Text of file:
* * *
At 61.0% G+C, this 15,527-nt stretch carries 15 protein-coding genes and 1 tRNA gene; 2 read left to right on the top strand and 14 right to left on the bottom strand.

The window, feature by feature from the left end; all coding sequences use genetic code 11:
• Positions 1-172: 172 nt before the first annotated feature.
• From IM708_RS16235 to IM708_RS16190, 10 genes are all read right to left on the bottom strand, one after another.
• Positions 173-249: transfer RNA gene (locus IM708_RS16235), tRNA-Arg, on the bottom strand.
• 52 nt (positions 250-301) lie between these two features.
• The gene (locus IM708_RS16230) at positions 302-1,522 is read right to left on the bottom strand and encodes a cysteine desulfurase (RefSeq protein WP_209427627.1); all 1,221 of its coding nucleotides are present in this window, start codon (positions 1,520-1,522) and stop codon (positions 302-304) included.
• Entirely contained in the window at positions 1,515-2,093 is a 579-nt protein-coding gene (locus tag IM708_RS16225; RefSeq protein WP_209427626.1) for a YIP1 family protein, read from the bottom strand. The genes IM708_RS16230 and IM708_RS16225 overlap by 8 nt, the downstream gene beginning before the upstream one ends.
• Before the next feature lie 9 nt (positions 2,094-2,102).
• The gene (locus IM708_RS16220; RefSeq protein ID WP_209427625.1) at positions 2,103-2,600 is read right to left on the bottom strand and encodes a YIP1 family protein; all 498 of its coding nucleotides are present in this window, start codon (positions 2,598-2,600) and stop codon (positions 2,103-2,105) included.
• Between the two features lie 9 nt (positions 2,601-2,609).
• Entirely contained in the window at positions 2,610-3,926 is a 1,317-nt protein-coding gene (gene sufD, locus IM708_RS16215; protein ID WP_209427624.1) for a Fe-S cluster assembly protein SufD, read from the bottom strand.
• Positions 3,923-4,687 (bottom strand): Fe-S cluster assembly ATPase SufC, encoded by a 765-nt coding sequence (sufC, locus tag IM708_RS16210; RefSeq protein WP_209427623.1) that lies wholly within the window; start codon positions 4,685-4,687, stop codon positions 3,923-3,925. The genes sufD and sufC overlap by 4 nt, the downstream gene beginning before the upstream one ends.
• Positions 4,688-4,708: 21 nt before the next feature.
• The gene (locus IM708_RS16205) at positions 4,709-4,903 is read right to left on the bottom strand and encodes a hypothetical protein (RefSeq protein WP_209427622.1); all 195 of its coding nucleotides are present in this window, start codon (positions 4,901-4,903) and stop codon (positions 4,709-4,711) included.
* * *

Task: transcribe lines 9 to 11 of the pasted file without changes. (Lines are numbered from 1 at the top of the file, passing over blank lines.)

• Before the next feature lie 9 nt (positions 2,094-2,102).
• The gene (locus IM708_RS16220; RefSeq protein ID WP_209427625.1) at positions 2,103-2,600 is read right to left on the bottom strand and encodes a YIP1 family protein; all 498 of its coding nucleotides are present in this window, start codon (positions 2,598-2,600) and stop codon (positions 2,103-2,105) included.
• Between the two features lie 9 nt (positions 2,601-2,609).